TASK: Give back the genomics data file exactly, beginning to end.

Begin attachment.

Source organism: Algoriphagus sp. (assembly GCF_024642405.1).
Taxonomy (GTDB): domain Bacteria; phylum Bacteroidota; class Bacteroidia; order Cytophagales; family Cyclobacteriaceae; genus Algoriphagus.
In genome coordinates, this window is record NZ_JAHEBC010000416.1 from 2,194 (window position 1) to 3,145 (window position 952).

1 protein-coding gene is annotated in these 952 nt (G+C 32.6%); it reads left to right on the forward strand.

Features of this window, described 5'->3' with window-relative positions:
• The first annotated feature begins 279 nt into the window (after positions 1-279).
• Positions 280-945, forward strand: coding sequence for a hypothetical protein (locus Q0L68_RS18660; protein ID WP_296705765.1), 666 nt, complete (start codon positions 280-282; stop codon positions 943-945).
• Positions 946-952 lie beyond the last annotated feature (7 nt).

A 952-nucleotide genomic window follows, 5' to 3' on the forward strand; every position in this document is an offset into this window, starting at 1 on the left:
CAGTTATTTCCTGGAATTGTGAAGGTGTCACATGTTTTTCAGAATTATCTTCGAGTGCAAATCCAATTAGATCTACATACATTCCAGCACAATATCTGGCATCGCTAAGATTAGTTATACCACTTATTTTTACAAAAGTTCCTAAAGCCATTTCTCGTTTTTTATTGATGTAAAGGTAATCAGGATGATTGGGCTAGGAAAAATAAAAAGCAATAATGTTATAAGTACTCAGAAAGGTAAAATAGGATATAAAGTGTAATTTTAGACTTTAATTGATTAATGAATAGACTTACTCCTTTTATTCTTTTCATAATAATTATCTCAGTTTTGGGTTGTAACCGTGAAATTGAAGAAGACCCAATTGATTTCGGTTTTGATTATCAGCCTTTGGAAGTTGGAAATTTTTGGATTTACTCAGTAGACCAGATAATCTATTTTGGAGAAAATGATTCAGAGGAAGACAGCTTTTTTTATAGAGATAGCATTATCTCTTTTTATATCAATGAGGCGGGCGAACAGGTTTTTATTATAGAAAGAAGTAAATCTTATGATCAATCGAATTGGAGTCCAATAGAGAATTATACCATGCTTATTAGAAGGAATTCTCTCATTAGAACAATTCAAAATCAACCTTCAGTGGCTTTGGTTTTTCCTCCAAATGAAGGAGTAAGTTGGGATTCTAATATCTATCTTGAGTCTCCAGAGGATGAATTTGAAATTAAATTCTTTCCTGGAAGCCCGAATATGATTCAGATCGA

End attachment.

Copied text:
Source organism: Algoriphagus sp. (assembly GCF_024642405.1).
Taxonomy (GTDB): domain Bacteria; phylum Bacteroidota; class Bacteroidia; order Cytophagales; family Cyclobacteriaceae; genus Algoriphagus.
In genome coordinates, this window is record NZ_JAHEBC010000416.1 from 2,194 (window position 1) to 3,145 (window position 952).

1 protein-coding gene is annotated in these 952 nt (G+C 32.6%); it reads left to right on the forward strand.

Features of this window, described 5'->3' with window-relative positions:
• The first annotated feature begins 279 nt into the window (after positions 1-279).
• Positions 280-945, forward strand: coding sequence for a hypothetical protein (locus Q0L68_RS18660; protein ID WP_296705765.1), 666 nt, complete (start codon positions 280-282; stop codon positions 943-945).
• Positions 946-952 lie beyond the last annotated feature (7 nt).

A 952-nucleotide genomic window follows, 5' to 3' on the forward strand; every position in this document is an offset into this window, starting at 1 on the left:
CAGTTATTTCCTGGAATTGTGAAGGTGTCACATGTTTTTCAGAATTATCTTCGAGTGCAAATCCAATTAGATCTACATACATTCCAGCACAATATCTGGCATCGCTAAGATTAGTTATACCACTTATTTTTACAAAAGTTCCTAAAGCCATTTCTCGTTTTTTATTGATGTAAAGGTAATCAGGATGATTGGGCTAGGAAAAATAAAAAGCAATAATGTTATAAGTACTCAGAAAGGTAAAATAGGATATAAAGTGTAATTTTAGACTTTAATTGATTAATGAATAGACTTACTCCTTTTATTCTTTTCATAATAATTATCTCAGTTTTGGGTTGTAACCGTGAAATTGAAGAAGACCCAATTGATTTCGGTTTTGATTATCAGCCTTTGGAAGTTGGAAATTTTTGGATTTACTCAGTAGACCAGATAATCTATTTTGGAGAAAATGATTCAGAGGAAGACAGCTTTTTTTATAGAGATAGCATTATCTCTTTTTATATCAATGAGGCGGGCGAACAGGTTTTTATTATAGAAAGAAGTAAATCTTATGATCAATCGAATTGGAGTCCAATAGAGAATTATACCATGCTTATTAGAAGGAATTCTCTCATTAGAACAATTCAAAATCAACCTTCAGTGGCTTTGGTTTTTCCTCCAAATGAAGGAGTAAGTTGGGATTCTAATATCTATCTTGAGTCTCCAGAGGATGAATTTGAAATTAAATTCTTTCCTGGAAGCCCGAATATGATTCAGATCGA